Almost 2,000 appointments at east London hospitals have had to be moved amidst the junior doctors strike, set to be the longest period of industrial action in NHS history.

Junior doctors in Havering and UK-wide today (July 13) began strike action which is scheduled to end next Tuesday (July 18).

Barking, Havering and Redbridge University Hospitals Trust (BHRUT) on Monday (July 10) said that nearly 1,939 outpatient appointments had to be re-arranged due to strikes organised by the British Medical Association (BMA).

Romford Recorder: Matthew Trainer, BHRUT chief executiveMatthew Trainer, BHRUT chief executive (Image: BHRUT)

Matthew Trainer, BHRUT chief executive, tweeted that the cost of adding nearly 2,000 people to the trust's waiting list was an estimated £1 million.

“Our junior doctors are deeply unhappy with pay,” said Mr Trainer. “They’re our future medical leaders.

“We have no NHS without them,” he added.

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BHRUT said junior doctors are a large part of its medical team and undertake a range of roles, including ordering x-rays, referring patients and reviewing sick patients.

The trust has also had to arrange 61 non-urgent surgeries, it said.

Queen’s Hospital in Romford and King George Hospital in Goodmayes are the hospitals run by BHRUT.

“While our A&Es will remain open during the strike it’s likely they will be under considerable strain which means if you do not need emergency care you will face very long waits,” a trust spokesperson said. 

“We're working hard to ensure we can cover emergency care throughout the strike.”

Rishi Sunak, the prime minister, this afternoon (July 13) challenged union leaders to call off strike action after offering public sector workers pay rises of up to 7pc.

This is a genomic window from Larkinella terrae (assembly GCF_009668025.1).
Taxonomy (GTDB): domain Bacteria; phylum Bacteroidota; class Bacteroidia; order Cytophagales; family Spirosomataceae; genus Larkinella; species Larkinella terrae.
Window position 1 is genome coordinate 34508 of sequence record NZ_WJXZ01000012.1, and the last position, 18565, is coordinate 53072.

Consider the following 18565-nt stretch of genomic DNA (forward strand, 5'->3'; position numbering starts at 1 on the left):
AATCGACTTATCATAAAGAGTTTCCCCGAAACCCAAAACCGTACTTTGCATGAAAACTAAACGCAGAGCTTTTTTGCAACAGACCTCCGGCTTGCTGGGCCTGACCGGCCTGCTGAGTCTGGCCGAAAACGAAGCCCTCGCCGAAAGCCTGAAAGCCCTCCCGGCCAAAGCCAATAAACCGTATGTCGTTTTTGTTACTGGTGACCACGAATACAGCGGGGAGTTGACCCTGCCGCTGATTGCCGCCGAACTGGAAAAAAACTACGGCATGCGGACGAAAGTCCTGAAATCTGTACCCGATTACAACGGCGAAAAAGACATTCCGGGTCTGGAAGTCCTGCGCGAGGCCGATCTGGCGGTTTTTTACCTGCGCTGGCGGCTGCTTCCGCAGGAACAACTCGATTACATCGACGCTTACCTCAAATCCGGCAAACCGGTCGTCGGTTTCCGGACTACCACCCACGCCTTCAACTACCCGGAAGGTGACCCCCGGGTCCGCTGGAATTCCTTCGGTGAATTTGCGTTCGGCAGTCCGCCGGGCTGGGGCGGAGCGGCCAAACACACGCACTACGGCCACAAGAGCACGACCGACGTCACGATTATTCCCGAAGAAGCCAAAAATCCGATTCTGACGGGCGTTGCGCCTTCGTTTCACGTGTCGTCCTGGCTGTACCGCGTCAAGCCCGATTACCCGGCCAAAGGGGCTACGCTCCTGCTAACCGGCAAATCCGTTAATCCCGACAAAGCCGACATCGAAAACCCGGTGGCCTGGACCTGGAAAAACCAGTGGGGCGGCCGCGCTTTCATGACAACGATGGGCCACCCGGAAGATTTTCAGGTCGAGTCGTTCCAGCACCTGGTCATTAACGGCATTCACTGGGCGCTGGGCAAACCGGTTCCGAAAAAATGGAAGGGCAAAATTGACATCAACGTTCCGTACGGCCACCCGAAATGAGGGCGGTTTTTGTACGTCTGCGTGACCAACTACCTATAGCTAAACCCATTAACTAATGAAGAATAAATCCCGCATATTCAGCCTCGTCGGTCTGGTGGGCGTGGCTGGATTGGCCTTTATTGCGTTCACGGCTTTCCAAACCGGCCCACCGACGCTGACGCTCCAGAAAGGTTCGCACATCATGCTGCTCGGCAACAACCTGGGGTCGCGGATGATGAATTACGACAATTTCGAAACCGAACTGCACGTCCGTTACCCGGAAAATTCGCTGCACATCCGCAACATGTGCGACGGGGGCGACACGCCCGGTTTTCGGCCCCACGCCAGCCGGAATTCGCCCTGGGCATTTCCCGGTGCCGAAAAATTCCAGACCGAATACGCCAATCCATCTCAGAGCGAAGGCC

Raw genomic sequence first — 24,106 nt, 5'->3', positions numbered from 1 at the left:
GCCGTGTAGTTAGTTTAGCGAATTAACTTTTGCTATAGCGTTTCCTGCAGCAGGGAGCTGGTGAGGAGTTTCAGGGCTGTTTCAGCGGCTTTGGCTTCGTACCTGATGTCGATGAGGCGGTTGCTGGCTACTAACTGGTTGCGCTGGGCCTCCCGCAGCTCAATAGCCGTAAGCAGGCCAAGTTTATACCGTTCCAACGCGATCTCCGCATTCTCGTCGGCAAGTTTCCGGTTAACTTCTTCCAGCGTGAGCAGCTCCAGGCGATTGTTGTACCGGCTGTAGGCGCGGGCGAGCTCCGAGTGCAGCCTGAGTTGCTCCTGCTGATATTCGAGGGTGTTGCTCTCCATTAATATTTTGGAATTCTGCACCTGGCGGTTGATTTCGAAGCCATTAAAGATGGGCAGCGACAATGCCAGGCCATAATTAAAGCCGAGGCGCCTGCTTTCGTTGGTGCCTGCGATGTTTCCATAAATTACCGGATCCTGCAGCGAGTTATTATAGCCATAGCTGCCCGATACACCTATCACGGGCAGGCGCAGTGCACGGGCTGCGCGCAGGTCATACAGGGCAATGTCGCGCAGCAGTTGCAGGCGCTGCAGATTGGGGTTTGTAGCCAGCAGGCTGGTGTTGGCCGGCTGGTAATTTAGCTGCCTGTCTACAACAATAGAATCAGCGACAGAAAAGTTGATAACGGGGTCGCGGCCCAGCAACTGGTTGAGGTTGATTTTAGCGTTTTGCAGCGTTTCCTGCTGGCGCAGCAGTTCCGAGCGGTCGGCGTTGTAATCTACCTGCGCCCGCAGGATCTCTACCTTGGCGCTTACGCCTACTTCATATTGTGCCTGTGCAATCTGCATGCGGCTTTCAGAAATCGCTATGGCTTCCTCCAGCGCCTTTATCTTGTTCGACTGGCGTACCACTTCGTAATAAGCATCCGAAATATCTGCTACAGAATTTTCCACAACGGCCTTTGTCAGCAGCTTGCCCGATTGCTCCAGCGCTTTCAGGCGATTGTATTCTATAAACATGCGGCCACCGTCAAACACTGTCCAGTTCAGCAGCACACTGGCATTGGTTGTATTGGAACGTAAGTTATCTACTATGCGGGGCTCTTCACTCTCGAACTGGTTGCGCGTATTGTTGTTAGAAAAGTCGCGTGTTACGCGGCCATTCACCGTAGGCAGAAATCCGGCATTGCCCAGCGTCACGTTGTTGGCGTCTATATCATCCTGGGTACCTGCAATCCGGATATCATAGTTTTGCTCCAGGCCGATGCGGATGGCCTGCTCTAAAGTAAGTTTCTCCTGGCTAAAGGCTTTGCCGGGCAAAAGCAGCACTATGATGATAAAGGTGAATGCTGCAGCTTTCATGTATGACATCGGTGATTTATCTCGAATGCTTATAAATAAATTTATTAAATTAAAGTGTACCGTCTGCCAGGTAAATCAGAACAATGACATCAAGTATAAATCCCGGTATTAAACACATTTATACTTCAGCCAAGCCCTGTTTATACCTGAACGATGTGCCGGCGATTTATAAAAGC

Mr Sunak accepted recommendations from pay review bodies and under these terms junior doctors will receive 6pc rises with an additional consolidated £1,250 increase.

At a Downing Street press conference, Mr Sunak called on the BMA to help “make the NHS strong again” and avoid further disruption following the government's decision.

“We should all ask ourselves, whether union leaders – or indeed political leaders – how can it be right to continue disruptive industrial action?" he said.

“Today’s offer is final," he added. "There will be no more talks on pay."

The BMA has urged the government to negotiate a deal to end the strikes, and claimed Steve Barclay, health secretary, had said there could be no talks while strikes are planned.

“We can call this strike off today if the UK Government will simply follow the example of the government in Scotland and drop their nonsensical precondition of not talking whilst strikes are announced and produce an offer which is credible to the doctors they are speaking with,” said BMA co-chairs Dr Robert Laurenson and Dr Vivek Trivedi earlier today.

Under current circumstances, BHRUT said it will prioritise patients who need urgent care, including people with cancer and those who have been waiting longest.

If your appointment or surgery is rescheduled, the trust said it will contact you directly and to come in as planned unless told otherwise.